Curious Coincidences or Divine Providences - Which?

 •  7 min. read  •  grade level: 11
GOD’S ways are always wonderful, for He is “Wonderful.” Ever perfect, for He is perfect, and His ways past finding out. I love that verse of a hymn—
“And when had come the moment,
He, calling by His grace,
Did gently, firmly draw us,
Each from his hiding place.”
The One who said to Adam in the garden, and brought him from his hiding-place behind the trees, “Adam, where art thou?” says the same to you, my reader, this very moment. And may He bring you by the still small voice of His love from wherever your fancied security is, to own, as the first man did—and so will the last one too—your unfitness for His presence, “I am naked,” to find all the fig-leaved aprons of religion and self-righteousness of no avail before Him, and then to find yourself cleansed and clothed as Adam in the 3rd of Genesis and Joshua in the 3rd of Zechariah did: which chapters do read, and may God bless them to you.
Years ago there were two young men living in the same garrison town. Their names consisted of six letters each—and four of these the same—and, further, each name began with Fra. So I will call them Frader and Franke. As boys they were acquainted with each other: in course of time both enlisted in the Army, Frader in the cavalry, and the other in the Royal Artillery. From this their paths diverged, and they did not meet again until some years after, during the Indian Mutiny in 1857, outside Cawnpore, that place of dreadful memories, where the horrible massacre, not only of our soldiers, but of helpless women and children, took place; calling forth the most terrible passions of the men of the force who relieved Lucknow, when too late to deliver the hapless garrison of Cawnpore. Well do I remember a gallant Highlander telling me they discovered the body of a female which had not been thrown down the too celebrated well, supposed to be that of General Wheeler’s daughter. Before burying it they reverently cut off the long tresses, dividing them amongst themselves, each swearing they would have the life of a rebel Sepoy for each hair, “and,” he grimly added, “we kept our word too!” Such is war. Oh, for the time when the “Prince of Peace” shall reign, and the prophecy of swords and spears being beaten into ploughshares and pruning hooks be carried out. It will someday, for God has said it.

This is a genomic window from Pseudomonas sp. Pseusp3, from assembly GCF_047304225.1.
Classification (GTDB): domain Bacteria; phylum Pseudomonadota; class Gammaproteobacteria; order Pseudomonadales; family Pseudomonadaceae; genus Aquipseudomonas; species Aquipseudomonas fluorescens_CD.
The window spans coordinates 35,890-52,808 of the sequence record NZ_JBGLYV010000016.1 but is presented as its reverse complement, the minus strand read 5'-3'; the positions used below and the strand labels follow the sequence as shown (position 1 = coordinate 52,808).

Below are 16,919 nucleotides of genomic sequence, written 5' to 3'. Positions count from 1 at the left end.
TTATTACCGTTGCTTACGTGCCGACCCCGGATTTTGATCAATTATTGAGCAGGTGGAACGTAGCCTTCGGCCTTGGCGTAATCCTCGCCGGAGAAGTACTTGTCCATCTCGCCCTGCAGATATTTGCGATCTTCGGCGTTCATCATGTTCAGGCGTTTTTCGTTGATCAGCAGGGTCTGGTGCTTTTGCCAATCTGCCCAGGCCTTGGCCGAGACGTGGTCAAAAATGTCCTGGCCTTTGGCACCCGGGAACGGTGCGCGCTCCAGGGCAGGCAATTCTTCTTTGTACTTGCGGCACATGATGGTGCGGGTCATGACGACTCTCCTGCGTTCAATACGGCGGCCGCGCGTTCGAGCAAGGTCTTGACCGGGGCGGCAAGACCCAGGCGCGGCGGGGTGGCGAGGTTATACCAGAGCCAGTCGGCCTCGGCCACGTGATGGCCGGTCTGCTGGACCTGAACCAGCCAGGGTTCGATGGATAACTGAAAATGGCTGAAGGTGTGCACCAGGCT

Well, it was at Cawnpore the two met, to separate shortly to go into action.
During the time preceding this, Frader, whom I knew best, had many a serious thought, specially when he saw comrade after comrade carried off from cholera and buried in a few hours. But these impressions wore off, and perhaps this has happened to you, and you have put it away from you, listening to the Devil’s “tomorrow,” which never comes, instead of heeding God’s “today!” “Now is the accepted time.” Do not, let me beg of you, my reader, continue in this style—waiting for a more convenient season, like Felix in the 24th of Acts—for God will not be mocked: and though He has borne long with you patiently, remember He says, through the wise man in Prov. 29:11He, that being often reproved hardeneth his neck, shall suddenly be destroyed, and that without remedy. (Proverbs 29:1), “He that being often reproved and hardeneth his neck, shall suddenly be destroyed, and that without remedy.”